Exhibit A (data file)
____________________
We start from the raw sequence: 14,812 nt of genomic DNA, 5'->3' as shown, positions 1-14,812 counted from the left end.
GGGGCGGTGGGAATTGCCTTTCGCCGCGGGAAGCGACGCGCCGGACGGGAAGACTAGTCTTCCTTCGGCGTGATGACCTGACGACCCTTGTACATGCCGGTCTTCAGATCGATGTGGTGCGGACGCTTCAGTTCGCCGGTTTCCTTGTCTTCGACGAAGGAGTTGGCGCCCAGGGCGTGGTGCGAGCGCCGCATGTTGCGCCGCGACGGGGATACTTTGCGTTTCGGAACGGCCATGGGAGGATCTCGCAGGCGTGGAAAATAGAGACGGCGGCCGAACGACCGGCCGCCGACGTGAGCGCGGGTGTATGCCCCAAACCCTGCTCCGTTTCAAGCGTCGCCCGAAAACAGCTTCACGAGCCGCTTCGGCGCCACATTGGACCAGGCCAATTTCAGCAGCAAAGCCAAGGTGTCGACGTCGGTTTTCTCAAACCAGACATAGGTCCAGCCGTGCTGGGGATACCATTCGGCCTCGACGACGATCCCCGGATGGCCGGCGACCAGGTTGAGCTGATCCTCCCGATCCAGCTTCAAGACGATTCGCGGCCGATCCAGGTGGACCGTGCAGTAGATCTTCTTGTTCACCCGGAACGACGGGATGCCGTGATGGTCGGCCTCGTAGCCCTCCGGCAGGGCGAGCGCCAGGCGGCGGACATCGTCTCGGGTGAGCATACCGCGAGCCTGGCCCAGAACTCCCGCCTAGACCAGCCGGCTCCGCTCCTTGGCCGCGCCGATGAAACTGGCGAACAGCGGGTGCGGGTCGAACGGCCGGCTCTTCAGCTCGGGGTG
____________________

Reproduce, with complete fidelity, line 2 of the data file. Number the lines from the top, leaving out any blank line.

GGGGCGGTGGGAATTGCCTTTCGCCGCGGGAAGCGACGCGCCGGACGGGAAGACTAGTCTTCCTTCGGCGTGATGACCTGACGACCCTTGTACATGCCGGTCTTCAGATCGATGTGGTGCGGACGCTTCAGTTCGCCGGTTTCCTTGTCTTCGACGAAGGAGTTGGCGCCCAGGGCGTGGTGCGAGCGCCGCATGTTGCGCCGCGACGGGGATACTTTGCGTTTCGGAACGGCCATGGGAGGATCTCGCAGGCGTGGAAAATAGAGACGGCGGCCGAACGACCGGCCGCCGACGTGAGCGCGGGTGTATGCCCCAAACCCTGCTCCGTTTCAAGCGTCGCCCGAAAACAGCTTCACGAGCCGCTTCGGCGCCACATTGGACCAGGCCAATTTCAGCAGCAAAGCCAAGGTGTCGACGTCGGTTTTCTCAAACCAGACATAGGTCCAGCCGTGCTGGGGATACCATTCGGCCTCGACGACGATCCCCGGATGGCCGGCGACCAGGTTGAGCTGATCCTCCCGATCCAGCTTCAAGACGATTCGCGGCCGATCCAGGTGGACCGTGCAGTAGATCTTCTTGTTCACCCGGAACGACGGGATGCCGTGATGGTCGGCCTCGTAGCCCTCCGGCAGGGCGAGCGCCAGGCGGCGGACATCGTCTCGGGTGAGCATACCGCGAGCCTGGCCCAGAACTCCCGCCTAGACCAGCCGGCTCCGCTCCTTGGCCGCGCCGATGAAACTGGCGAACAGCGGGTGCGGGTCGAACGGCCGGCTCTTCAGCTCGGGGTG